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MONEY MARKETS-Exposure to Europe could prove troublesome
June 21, 2011 / 5:18 PM / 6 years ago

MONEY MARKETS-Exposure to Europe could prove troublesome

* Money markets “sizably” exposed to European banks-Fitch

* Funds’ exposure may be part of hunt for yield

* Reduced exposure could hit euro banks funding ability (Adds industry details, analyst comment, byline)

By Chris Reese and Ross Kerber

NEW YORK/BOSTON, June 21 (Reuters) - U.S. money market mutual funds’ holdings of European bank securities could become a source of trouble if the region’s debt problems keep spiraling, industry specialists say.

Top U.S. money market funds have stayed heavily invested in European financial institutions, Fitch Ratings said in a report that covered the three months to May 31 and released on Tuesday.

Though tensions have eased recently, a debt crisis leading to a default in a country like Greece or Portugal could hurt the banks and in turn pressure the U.S. funds that supply much of their credit.

The situation puts all parties in a quandary because the banks need access to dollars, while the U.S. funds need higher-yielding investments.

“Money funds are getting squeezed so badly domestically because there is just no yield in any kind of money-market instrument, so if they have the ability to invest internationally, Europe is kind of a good idea from a yield-grab perspective,” said Thomas Simons, money market economist with Jefferies & Co in New York.

Fitch’s report reviewed holdings of the 10 largest U.S. prime money market funds representing $755 billion in assets, about half of which it found could be exposed to European banks.


The questions come at a difficult period for the money market mutual fund industry, dominated by big asset managers like Fidelity Investments and Federated Investors (FII.N). Many have waived fees amid low interest rates and operate under new regulations after shocks during the financial crisis.

The companies now also have fewer places to invest, pushing them toward Europe. Fitch said total asset-backed commercial paper, once a mainstay security for money market funds, has dropped to $380 billion from $1.2 trillion at the start of 2007. U.S. money funds “have still had a lot of money to invest but they didn’t have as many places to go,” said Alex Roever, managing director for JPMorgan Chase & Co.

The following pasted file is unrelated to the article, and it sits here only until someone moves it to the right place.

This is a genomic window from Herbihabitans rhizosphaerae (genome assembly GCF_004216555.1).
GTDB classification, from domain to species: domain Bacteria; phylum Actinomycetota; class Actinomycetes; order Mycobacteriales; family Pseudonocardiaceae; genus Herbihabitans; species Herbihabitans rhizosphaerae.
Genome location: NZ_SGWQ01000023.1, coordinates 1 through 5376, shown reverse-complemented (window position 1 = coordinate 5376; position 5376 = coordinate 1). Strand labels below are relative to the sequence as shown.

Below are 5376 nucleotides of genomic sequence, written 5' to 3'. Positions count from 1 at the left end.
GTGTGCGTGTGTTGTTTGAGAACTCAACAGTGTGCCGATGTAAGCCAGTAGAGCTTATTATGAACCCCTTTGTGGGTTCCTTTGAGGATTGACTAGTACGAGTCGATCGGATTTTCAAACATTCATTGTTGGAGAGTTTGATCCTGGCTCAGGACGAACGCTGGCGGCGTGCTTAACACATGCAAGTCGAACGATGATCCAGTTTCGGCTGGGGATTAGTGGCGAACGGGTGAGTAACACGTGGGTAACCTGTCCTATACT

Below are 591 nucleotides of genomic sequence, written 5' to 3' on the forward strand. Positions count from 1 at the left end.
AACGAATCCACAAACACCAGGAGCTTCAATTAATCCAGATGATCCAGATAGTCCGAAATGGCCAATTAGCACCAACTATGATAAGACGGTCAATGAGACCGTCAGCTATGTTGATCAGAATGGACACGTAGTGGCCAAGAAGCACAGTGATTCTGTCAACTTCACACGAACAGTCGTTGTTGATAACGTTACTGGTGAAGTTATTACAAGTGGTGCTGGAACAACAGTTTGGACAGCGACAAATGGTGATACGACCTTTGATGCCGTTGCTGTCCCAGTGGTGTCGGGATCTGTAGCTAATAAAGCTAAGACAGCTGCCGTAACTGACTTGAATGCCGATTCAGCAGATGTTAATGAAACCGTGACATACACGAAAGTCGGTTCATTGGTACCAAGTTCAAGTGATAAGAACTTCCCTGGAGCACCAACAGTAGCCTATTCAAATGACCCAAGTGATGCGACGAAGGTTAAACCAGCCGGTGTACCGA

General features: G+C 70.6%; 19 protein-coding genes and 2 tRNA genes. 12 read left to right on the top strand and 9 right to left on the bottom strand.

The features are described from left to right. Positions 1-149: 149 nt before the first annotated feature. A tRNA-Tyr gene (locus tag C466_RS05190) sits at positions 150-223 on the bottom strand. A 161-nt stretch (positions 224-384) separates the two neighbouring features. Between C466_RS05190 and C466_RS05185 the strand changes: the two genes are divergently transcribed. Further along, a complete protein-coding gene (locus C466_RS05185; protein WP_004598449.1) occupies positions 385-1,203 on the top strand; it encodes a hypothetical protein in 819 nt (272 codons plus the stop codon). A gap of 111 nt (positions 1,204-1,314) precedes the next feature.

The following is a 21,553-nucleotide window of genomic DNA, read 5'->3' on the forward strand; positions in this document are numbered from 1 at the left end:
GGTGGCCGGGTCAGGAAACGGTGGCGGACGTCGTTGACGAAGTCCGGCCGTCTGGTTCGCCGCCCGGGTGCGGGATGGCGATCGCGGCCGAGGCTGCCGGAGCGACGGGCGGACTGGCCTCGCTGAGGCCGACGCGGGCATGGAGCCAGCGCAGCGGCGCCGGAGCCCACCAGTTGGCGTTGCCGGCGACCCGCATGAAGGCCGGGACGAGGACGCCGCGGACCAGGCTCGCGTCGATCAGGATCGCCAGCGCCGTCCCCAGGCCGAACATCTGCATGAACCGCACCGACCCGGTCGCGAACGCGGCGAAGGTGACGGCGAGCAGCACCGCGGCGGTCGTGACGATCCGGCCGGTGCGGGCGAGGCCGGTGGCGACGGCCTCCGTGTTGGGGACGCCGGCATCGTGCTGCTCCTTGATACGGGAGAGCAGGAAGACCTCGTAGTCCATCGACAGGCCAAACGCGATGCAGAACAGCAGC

Meanwhile, rates on obligations from European banks such as BNP Paribas (BNPP.PA) and Credit Agricole SA (CAGR.PA) can run ten basis points or more than what U.S. banks pay, money fund specialists say.

One of the largest money funds is run by Vanguard Group Inc. of Pennsylvania. Spokespeople there said the $110.6 billion fund, Vanguard Prime, held 21 percent of its assets in certificates of deposit and commercial paper issued by European banks as of May 31, up from 17 percent at the end of last year, an increase driven by the shrinking pool of U.S. bank commercial paper.

The representatives added the fund holds no certificates of deposit or commercial paper from French banks, among the institutions facing the most scrutiny for their exposure to Greece.


Simons compares the continued European money-market exposure to a rally in junk bonds in recent years, where “even though it is not a great investment it is one of the only places where you can earn any money in fixed income.”

Fitch said the funds it analyzed represented 45 percent of the prime fund arena.

Exposure to French, German, and U.K. banks was constant over the three-month period at 30 percent of assets, Fitch said in the report. German bank exposure declined from 8.2 percent to 6.3 percent of money market fund assets. French bank exposure rose from 13.3 percent to 14.8 percent over the same period. U.K. bank exposure rose from 8.6 percent to 9.7 percent of money market fund assets.

However, money market funds’ exposure to Italian and Spanish banks has decreased since peaking in 2009. Exposure to Italian banks dipped in the three-month period to 0.8 percent from 1.5 percent. Exposure to Spanish banks was steady at 0.2 percent of total assets.

On the other side of this relationship, of the top 15 money market fund exposures to global banks, money market funding accounts for at least three percent of total deposits, money market, and short-term funding for seven institutions, Fitch said.

That exposure level would be higher if the “full universe” of prime money market funds were included beyond the 10 largest funds, along with privately managed liquidity pools and European U.S. dollar-denominated money funds with similar investment profiles.

“While the overall funding reliance on money market funds might not appear significant, the potential withdrawal of money market funding could create negative perceptions about an institution’s financial condition,” Fitch said in the report.


So far, money market funding has not shown evidence of fears of a squeeze.

Benchmark three-month dollar London Interbank Offered Rates (Libor) USD3MFSR= on Tuesday fixed at 0.2455 percent, down slightly from 0.2465 percent on Monday and not far above the record low of 0.2450 percent reached last week.

Editing by Burton Frierson and Chizu Nomiyama

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